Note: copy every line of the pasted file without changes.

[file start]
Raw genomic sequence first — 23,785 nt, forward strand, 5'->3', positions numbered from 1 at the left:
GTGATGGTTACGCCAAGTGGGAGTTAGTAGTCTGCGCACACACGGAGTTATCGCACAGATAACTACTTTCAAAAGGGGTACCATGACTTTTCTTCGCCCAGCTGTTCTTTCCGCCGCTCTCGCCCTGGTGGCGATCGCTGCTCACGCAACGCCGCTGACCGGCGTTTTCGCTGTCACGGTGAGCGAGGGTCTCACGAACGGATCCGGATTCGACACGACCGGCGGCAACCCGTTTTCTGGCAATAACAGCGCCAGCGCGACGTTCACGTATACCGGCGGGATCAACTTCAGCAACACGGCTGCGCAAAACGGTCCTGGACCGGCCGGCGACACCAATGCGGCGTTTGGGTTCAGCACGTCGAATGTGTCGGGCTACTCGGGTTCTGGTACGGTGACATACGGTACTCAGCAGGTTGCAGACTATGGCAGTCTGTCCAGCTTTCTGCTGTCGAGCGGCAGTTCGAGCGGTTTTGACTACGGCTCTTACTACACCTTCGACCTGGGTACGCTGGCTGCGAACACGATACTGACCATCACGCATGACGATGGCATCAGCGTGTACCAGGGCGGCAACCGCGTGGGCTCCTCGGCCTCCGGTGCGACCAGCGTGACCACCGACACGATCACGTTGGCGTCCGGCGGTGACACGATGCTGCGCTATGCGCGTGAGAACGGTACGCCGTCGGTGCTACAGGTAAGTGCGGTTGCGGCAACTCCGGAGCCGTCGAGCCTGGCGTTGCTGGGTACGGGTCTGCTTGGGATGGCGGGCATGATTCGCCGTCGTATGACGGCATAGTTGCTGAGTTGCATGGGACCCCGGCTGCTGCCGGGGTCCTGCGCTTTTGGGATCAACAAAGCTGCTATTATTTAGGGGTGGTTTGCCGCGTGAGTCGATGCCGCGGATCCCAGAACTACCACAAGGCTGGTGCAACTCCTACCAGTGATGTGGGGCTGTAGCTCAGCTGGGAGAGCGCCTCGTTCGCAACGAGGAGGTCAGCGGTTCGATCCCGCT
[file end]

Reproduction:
Raw genomic sequence first — 23,785 nt, forward strand, 5'->3', positions numbered from 1 at the left:
GTGATGGTTACGCCAAGTGGGAGTTAGTAGTCTGCGCACACACGGAGTTATCGCACAGATAACTACTTTCAAAAGGGGTACCATGACTTTTCTTCGCCCAGCTGTTCTTTCCGCCGCTCTCGCCCTGGTGGCGATCGCTGCTCACGCAACGCCGCTGACCGGCGTTTTCGCTGTCACGGTGAGCGAGGGTCTCACGAACGGATCCGGATTCGACACGACCGGCGGCAACCCGTTTTCTGGCAATAACAGCGCCAGCGCGACGTTCACGTATACCGGCGGGATCAACTTCAGCAACACGGCTGCGCAAAACGGTCCTGGACCGGCCGGCGACACCAATGCGGCGTTTGGGTTCAGCACGTCGAATGTGTCGGGCTACTCGGGTTCTGGTACGGTGACATACGGTACTCAGCAGGTTGCAGACTATGGCAGTCTGTCCAGCTTTCTGCTGTCGAGCGGCAGTTCGAGCGGTTTTGACTACGGCTCTTACTACACCTTCGACCTGGGTACGCTGGCTGCGAACACGATACTGACCATCACGCATGACGATGGCATCAGCGTGTACCAGGGCGGCAACCGCGTGGGCTCCTCGGCCTCCGGTGCGACCAGCGTGACCACCGACACGATCACGTTGGCGTCCGGCGGTGACACGATGCTGCGCTATGCGCGTGAGAACGGTACGCCGTCGGTGCTACAGGTAAGTGCGGTTGCGGCAACTCCGGAGCCGTCGAGCCTGGCGTTGCTGGGTACGGGTCTGCTTGGGATGGCGGGCATGATTCGCCGTCGTATGACGGCATAGTTGCTGAGTTGCATGGGACCCCGGCTGCTGCCGGGGTCCTGCGCTTTTGGGATCAACAAAGCTGCTATTATTTAGGGGTGGTTTGCCGCGTGAGTCGATGCCGCGGATCCCAGAACTACCACAAGGCTGGTGCAACTCCTACCAGTGATGTGGGGCTGTAGCTCAGCTGGGAGAGCGCCTCGTTCGCAACGAGGAGGTCAGCGGTTCGATCCCGCT